Several years ago, I sketched out a thesis called "The Next Time Down." Its onset took a bit longer than I had expected (like about three years) due to the lunacy in the credit markets. However, "the next time down" is essentially the situation in which we now find ourselves.
According to a friend I've dubbed the "Lord of the Dark Matter," credit is rapidly being withdrawn across a broad spectrum -- especially for the major brokers, giants likeand , which have served as enormous financial intermediaries. This is now raising the costs for nearly all credit-oriented hedge funds. And, my friend said, the pace of massive de-leveraging could accelerate further. That in all likelihood would feed on itself.
Lift a rock, find more schlockI believe the next area of the credit sector to implode will likely be Alt-A -- loans granted to people who didn't want to document their income, also known as liar loans -- which will help illuminate the fact that our mortgage problems were never just subprime. Rather, they sprang from one big credit bubble, thanks to which mortgages were handed out to anyone who could fog a mirror. Most people took on more than they should have. (Some are now walking away from their obligations, a development recently highlighted in the media.)
In time, it will be clear that prime mortgages are also vulnerable.
"You can almost draw (the credit unwind) out in a diagram," said a managing director at the Economic Outlook Group in Princeton, N.J. "With home prices going down, consumers cut back on spending. If consumers cut back on spending, the economy weakens further. If the economy weakens further, fewer people are able to afford mortgages, so home foreclosures increase."
Meanwhile, the problems in the municipal market have been well-chronicled in the media. And, since the plain-vanilla money funds have already flirted with trouble, I wouldn't be shocked to see liquidity or credit issues in that arena, also.
Fannie Mae's new trickKnowing the complete scope of this credit disaster is impossible because of the absurdly pliable accounting treatment accorded to financial institutions.
Case in point:. Before excerpting one of the relevant passages from the company's latest quarterly financial report, let me cut to the chase with this explanation from a friend: "They take a delinquent mortgage loan and replace the delinquent part with an unsecured loan in order to circumvent the buybacks and mark-to-market consequences." That is the reality.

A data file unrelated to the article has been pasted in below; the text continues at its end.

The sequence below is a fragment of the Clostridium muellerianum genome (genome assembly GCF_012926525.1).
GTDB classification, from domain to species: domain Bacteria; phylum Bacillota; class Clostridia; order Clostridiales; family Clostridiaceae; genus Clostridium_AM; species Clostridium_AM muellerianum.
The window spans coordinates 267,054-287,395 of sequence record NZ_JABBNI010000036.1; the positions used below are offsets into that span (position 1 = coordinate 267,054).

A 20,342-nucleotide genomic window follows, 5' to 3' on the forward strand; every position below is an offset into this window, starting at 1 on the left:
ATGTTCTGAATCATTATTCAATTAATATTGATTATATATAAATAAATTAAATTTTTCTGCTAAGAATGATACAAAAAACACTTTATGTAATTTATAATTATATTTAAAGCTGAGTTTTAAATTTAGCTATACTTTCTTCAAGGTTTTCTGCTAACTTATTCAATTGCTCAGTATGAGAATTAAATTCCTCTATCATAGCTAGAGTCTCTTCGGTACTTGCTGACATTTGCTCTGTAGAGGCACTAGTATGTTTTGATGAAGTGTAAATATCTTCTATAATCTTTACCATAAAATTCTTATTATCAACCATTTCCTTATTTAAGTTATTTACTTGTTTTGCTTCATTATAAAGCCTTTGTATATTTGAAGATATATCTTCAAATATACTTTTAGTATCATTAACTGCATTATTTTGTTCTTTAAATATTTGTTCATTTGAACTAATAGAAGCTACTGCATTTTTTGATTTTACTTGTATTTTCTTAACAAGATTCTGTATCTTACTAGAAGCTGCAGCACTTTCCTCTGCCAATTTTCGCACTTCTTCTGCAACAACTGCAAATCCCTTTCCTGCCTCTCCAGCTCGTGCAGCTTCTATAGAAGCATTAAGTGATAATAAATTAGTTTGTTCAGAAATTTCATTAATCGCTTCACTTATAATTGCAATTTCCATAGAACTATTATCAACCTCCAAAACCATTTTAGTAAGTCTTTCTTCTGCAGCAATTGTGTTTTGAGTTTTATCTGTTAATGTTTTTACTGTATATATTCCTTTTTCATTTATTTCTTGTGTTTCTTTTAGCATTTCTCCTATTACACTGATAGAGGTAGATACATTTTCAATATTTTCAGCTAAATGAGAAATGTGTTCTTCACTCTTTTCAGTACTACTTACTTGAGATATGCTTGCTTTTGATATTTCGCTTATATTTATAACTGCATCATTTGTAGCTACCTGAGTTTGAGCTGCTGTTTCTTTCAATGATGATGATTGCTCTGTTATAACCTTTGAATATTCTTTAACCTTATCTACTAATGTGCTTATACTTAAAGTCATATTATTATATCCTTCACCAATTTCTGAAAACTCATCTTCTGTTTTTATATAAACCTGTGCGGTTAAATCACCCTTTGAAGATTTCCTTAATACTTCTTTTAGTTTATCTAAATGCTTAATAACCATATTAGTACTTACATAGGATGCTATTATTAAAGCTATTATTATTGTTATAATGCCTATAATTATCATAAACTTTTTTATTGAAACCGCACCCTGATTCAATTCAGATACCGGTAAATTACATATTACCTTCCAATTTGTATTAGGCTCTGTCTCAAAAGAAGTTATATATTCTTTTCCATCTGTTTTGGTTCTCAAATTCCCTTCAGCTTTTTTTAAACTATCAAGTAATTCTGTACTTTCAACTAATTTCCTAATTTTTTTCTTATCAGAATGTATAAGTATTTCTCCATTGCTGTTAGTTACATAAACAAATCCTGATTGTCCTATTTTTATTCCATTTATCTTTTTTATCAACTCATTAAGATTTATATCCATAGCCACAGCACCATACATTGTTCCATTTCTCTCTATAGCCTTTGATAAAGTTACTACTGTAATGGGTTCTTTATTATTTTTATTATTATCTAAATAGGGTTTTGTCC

Here is how Fannie goes at lengths to sugarcoat it:
"We recently introduced a new HomeSaver Advance initiative, which is a loss mitigation tool that we began implementing in the first quarter of 2008. HomeSaver Advance provides qualified borrowers with an unsecured personal loan in an amount equal to all past due payments relating to their mortgage loan, allowing borrowers to cure their payment defaults under mortgage loans without requiring modification of their mortgage loans. By permitting qualified borrowers to cure their payment defaults without requiring that we purchase the loans from the MBS (mortgage-backed security) trusts in order to modify the loans, this loss mitigation tool may reduce the number of delinquent mortgage loans that we purchase from MBS trusts in the future and the fair value losses we record in connection with those purchases."
Obfuscation cannot change the big picture. The housing bubble -- which bailed out the equity bubble -- was in essence the economy. Now that we don't have the housing ATM or the jobs it created, the economy will continue to weaken.
It's pretty obvious that the Federal Reserve is in a box and that its decision to fight economic weakness by printing money has been a losing one. What the Fed fails to understand is that the best route to full employment is through stable prices and sound money. Its policies have trashed the dollar, created the explosion in the price of so many items and solved nothing.